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at Life. Do you recall, with Thorndike becoming managing editor,
Thompson as his assistant, Longwell was named something, T was
made chairman of the board of editors and apparently a new structure
was set up whereby instead of many departments, four divisions were
formed, the news, the culture, the modern living, and all others,
which would produce stories from beginning to end and then send them
to the editor. Do you recall--and then, of course, in 1946 you were
named publisher, I think, and there was an effort in 1946 to, quote
unquote, redefine Life editorially. What happened?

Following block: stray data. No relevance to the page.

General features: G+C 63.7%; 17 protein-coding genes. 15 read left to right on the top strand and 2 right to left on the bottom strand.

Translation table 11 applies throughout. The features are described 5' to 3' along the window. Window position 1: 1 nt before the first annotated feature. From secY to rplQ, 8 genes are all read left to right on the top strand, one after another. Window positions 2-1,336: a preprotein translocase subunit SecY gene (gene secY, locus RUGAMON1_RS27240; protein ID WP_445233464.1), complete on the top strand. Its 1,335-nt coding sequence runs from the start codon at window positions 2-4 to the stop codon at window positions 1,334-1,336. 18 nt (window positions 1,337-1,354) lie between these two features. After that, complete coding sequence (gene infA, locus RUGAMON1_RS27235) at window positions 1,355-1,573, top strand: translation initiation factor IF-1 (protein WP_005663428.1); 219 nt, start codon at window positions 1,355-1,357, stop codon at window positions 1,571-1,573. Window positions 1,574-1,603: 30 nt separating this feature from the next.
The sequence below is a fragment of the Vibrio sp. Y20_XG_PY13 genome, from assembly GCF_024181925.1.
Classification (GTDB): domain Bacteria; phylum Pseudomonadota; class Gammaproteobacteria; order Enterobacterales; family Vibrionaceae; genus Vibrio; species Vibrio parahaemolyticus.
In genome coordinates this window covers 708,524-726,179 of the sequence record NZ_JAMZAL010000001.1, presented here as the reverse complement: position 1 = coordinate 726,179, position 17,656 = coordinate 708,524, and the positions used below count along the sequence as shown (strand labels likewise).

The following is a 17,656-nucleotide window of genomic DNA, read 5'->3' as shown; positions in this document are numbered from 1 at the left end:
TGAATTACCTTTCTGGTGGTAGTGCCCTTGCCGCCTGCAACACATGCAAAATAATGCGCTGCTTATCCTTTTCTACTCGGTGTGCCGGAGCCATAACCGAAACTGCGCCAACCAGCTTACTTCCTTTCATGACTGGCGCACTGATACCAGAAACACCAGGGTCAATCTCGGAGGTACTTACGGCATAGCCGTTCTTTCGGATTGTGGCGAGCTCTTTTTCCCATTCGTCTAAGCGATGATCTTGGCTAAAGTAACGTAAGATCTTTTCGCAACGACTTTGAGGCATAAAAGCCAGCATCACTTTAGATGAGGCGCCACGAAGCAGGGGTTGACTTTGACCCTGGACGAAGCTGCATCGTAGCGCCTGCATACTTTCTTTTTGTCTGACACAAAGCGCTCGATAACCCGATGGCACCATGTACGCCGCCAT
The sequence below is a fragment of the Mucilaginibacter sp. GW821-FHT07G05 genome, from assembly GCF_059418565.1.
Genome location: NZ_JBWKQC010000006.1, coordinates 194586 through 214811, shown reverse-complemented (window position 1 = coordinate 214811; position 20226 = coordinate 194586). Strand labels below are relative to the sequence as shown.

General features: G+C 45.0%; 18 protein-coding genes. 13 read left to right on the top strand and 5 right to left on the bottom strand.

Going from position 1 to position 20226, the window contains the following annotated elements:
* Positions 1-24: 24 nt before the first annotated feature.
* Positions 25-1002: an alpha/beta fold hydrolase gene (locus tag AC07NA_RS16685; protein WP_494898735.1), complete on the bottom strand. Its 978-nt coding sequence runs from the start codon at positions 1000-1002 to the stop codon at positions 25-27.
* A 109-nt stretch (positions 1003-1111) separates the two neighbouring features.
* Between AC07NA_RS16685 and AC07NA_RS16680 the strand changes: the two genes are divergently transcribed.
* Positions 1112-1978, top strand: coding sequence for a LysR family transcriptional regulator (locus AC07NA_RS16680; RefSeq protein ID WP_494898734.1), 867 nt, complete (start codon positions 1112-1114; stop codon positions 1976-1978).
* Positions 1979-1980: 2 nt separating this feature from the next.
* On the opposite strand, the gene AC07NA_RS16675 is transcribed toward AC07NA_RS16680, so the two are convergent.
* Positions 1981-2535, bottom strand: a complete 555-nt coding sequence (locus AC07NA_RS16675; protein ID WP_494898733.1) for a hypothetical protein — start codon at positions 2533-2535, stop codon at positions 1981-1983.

Well, those are separate questions. The structural one was
something that I think Thorndike dreamed up. Thorndike was made
managing editor, Dan Longwell having said that he was tired and
didn't want to be involved in the day-to-day operation and staying in
late at night and so on. Thorndike was a rather cool, reserved, New
Englandish type who was well organized and I think that was his idea
of structure, because he was a considerable delegator and he tried to
arrange things very rationally and that structure, I believe was
mainly his. I think it was dismantled by Thompson afterwards.
According to Elson, that's why I'm asking you if you remember, to
say whether it was right or wrong, in fact that structure was imposed
upon him by Luce because Luce never really had all that much faith in
Thorndike. Does that ring a bell or make sense?
No, that doesn't ring a bell.
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